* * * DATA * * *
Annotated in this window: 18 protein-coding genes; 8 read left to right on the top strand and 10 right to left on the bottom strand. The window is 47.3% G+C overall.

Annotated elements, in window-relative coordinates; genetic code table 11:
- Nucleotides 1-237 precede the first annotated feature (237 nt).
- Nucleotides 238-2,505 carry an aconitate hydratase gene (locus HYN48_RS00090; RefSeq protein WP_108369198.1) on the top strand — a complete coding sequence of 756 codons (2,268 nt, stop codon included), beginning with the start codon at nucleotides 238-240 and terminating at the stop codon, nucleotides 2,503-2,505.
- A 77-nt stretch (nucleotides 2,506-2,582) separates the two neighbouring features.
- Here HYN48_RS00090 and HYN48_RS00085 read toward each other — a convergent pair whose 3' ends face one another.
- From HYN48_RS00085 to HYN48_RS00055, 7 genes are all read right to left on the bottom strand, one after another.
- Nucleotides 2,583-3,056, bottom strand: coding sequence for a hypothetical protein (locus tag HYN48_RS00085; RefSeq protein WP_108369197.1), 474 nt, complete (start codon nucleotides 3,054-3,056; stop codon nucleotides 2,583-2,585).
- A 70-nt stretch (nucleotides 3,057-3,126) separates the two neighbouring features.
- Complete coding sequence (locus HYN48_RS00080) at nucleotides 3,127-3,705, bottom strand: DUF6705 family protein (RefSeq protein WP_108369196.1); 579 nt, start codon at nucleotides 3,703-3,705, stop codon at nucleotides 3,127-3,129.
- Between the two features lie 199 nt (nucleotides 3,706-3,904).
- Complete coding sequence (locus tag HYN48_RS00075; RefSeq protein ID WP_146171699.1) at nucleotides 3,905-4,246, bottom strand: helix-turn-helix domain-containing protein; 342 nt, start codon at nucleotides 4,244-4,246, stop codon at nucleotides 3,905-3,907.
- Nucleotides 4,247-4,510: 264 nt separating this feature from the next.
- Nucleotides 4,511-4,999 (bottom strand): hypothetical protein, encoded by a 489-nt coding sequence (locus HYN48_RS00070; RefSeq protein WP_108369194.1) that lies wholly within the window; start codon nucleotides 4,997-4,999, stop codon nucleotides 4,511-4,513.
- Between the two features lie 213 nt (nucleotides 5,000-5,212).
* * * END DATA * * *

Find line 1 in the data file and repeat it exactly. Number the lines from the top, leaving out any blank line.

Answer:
Annotated in this window: 18 protein-coding genes; 8 read left to right on the top strand and 10 right to left on the bottom strand. The window is 47.3% G+C overall.